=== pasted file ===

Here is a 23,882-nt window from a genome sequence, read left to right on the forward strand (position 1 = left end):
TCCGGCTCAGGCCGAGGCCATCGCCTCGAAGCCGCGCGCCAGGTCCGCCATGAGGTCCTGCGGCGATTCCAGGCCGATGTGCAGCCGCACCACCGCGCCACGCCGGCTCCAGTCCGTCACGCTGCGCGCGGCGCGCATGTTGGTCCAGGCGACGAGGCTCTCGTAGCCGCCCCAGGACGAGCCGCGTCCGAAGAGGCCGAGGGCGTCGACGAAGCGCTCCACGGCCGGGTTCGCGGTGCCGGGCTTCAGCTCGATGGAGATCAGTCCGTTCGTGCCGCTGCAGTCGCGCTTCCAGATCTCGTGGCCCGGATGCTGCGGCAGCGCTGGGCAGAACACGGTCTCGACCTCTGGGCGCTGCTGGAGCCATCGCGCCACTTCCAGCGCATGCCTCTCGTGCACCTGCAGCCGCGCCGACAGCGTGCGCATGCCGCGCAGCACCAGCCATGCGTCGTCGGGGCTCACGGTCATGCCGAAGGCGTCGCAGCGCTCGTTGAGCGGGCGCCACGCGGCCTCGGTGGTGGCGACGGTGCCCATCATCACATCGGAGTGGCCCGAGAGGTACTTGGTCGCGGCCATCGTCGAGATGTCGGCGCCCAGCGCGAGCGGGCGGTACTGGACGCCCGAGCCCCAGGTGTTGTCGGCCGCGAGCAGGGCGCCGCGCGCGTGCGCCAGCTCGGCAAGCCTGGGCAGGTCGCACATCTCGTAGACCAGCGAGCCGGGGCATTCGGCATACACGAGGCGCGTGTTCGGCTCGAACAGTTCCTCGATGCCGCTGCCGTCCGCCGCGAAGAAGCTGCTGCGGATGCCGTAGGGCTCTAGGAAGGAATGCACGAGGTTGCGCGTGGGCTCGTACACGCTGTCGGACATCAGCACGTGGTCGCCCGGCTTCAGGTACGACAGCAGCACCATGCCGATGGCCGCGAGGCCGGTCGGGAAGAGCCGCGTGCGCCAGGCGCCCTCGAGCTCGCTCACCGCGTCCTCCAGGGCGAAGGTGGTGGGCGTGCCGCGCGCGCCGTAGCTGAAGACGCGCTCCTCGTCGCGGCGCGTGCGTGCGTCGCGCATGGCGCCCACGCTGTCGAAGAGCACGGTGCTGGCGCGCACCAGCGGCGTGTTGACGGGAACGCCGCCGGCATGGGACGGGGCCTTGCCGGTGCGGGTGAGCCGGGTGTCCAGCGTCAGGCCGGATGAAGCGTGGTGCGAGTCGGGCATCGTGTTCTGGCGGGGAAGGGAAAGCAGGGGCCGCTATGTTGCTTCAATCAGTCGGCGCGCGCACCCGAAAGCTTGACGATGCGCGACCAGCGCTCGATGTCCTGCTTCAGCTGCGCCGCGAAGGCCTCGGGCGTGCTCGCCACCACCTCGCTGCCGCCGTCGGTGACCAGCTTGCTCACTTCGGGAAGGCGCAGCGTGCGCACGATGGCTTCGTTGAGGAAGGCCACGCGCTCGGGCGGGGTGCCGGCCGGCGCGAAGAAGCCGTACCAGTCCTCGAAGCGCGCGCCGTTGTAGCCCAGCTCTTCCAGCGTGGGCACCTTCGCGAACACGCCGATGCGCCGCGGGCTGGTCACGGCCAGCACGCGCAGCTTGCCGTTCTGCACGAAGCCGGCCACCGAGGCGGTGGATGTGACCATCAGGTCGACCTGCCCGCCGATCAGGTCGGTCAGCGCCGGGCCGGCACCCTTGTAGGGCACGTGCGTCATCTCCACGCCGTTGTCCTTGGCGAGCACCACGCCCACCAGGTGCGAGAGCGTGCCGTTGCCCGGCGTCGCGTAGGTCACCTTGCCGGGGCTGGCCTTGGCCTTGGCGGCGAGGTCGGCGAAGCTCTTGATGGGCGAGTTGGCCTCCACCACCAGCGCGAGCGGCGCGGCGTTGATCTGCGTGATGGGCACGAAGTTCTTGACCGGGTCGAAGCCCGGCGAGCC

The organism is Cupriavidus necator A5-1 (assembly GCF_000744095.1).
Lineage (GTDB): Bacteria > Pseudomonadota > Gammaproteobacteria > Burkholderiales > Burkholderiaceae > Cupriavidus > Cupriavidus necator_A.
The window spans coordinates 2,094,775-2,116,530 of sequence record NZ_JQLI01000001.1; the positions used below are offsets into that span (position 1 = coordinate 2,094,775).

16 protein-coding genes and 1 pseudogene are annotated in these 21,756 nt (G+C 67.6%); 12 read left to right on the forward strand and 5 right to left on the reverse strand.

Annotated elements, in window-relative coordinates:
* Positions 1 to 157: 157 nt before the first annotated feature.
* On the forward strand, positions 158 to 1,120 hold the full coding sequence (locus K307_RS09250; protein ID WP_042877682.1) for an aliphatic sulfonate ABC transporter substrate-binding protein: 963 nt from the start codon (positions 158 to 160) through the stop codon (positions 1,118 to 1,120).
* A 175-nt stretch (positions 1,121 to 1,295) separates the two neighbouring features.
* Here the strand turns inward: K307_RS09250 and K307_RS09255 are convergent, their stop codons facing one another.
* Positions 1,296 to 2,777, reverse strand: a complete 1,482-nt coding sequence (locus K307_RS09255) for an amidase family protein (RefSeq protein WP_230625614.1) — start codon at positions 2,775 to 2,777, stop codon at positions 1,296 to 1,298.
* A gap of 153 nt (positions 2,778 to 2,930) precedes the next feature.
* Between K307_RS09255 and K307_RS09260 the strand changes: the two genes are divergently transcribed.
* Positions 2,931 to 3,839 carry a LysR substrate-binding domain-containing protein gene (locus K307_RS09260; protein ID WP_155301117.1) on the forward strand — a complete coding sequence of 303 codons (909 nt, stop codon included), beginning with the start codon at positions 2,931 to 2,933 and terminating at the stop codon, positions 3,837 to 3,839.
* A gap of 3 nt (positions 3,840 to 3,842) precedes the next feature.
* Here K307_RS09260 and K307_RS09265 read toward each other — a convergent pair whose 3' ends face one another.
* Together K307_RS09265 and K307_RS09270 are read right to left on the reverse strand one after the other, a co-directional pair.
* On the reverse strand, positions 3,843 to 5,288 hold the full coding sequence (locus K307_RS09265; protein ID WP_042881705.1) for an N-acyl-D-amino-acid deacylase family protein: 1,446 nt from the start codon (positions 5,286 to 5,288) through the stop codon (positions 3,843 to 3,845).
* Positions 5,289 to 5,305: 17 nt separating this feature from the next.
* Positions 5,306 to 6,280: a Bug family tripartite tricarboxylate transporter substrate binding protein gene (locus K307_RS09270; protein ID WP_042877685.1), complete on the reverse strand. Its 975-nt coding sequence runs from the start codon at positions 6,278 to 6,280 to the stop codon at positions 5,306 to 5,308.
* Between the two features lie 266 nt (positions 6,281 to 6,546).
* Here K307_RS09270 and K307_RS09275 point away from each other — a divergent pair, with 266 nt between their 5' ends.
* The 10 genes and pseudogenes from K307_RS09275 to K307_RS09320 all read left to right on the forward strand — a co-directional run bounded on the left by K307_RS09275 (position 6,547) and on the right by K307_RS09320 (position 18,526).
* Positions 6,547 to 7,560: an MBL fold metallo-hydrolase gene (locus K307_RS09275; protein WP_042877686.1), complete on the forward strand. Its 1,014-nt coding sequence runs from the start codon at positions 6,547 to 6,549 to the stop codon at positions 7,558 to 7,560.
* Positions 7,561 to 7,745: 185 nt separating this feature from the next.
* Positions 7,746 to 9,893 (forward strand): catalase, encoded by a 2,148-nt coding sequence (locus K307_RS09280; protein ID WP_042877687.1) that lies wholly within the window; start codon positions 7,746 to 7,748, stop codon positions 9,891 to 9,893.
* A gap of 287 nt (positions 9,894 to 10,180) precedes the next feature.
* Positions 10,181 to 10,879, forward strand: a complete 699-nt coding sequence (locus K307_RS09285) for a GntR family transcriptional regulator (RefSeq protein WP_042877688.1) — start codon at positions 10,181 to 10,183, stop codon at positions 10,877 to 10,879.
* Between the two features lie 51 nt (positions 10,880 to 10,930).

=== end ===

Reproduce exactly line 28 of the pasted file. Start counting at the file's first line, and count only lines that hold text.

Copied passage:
* A gap of 287 nt (positions 9,894 to 10,180) precedes the next feature.